Odocoileus


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Related to Odocoileus: Odocoileus hemionus, genus Odocoileus

Odocoileus

 

a genus of artiodactyls of the family Cervidae. The body length is 1.5–2 m, the height is 0.8–1.1 m, and the tail length reaches 28 cm. The animals weigh up to 145 kg. There are two species, the whitetail (O. virginianus) and the mule deer (O. hemionus). Both species are found in the Americas. The males have branched antlers, and the females are hornless. The deer occupy a variety of habitats. They live in groups of two to four and feed on vegetation. The deer are popular game animals. They are hunted for their meat, hide, and antlers.

References in periodicals archive ?
Following is a listing of Texas collection localities for 234 male specimens of Odocoileus virginianus.
There is an almost uniform occurrence of male-biased dispersal in Odocoileus, but this behavior is lacking in moose and roe deer.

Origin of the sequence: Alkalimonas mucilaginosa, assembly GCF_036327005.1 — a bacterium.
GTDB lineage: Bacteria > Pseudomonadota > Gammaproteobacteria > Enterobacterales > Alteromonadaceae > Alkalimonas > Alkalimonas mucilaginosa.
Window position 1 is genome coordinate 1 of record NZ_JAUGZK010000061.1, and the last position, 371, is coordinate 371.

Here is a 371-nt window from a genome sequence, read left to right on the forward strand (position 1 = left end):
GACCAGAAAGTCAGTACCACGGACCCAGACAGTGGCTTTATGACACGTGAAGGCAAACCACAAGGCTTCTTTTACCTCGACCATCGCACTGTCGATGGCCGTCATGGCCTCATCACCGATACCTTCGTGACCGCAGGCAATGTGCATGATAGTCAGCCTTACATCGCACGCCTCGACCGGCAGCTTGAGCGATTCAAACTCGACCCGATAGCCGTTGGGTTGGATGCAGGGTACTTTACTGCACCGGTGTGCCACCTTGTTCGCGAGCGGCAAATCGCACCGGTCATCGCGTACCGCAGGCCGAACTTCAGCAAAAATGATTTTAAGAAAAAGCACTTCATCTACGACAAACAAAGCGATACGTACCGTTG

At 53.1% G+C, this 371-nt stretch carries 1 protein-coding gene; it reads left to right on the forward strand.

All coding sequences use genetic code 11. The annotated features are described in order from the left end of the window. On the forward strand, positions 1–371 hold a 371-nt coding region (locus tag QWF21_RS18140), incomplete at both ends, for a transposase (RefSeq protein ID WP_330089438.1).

Assuming that bucks have larger home ranges, which appears to typically be the case in Odocoileus (Beier and McCullough, 1990; Comer et al.
Elaphostrongylus odocoilei Hobmaier and Hobmaier, 1934 in the cranial case of Odocoileus virginianus borealis Miller.
Anderson and Lankester (1974) suggest that moose, a relatively recent arrival to North America (Bubenik 1998), acquired some of their parasites, most notably meningeal worm (Parelaphostrongylus tenuis), liver fluke (Fascioloides magna), and winter tick, from "strictly native cervids of the genus Odocoileus.
Aversive responses of white-tailed deer, Odocoileus virginianus, to predator urines.
Odocoileus virginianus (maxillary fragment with M1-M3, 1610; part of femur, 1639).
TABLE 1--Median, mean ([+ or -]SE), U-statistic, and P-value for continuous variables measured at parturition sites of adult deer in Crockett County, Texas, June-August 2004 and 2005 (n = 24 for mule deer Odocoileus hemionus and 21 for white-tailed deer O.
A survey of the nematode parasite Parelaphostrongylus tenuis in the white-tailed deer, Odocoileus virginianus, in a region proposed for caribou, Rangifer tarandus caribou, re-introduction in Minnesota.
As a result of paleontological field surveys, remains of Mammuthus, Cuvieronius, Eremotherium, Glyptotherium, Equus, Odocoileus, and Bison have been recovered (Carbot-Chanona et al.
Two of these, a right radius and a left naviculo-cuboid of the genus Odocoileus, exhibit abnormal bone fusion and are described here.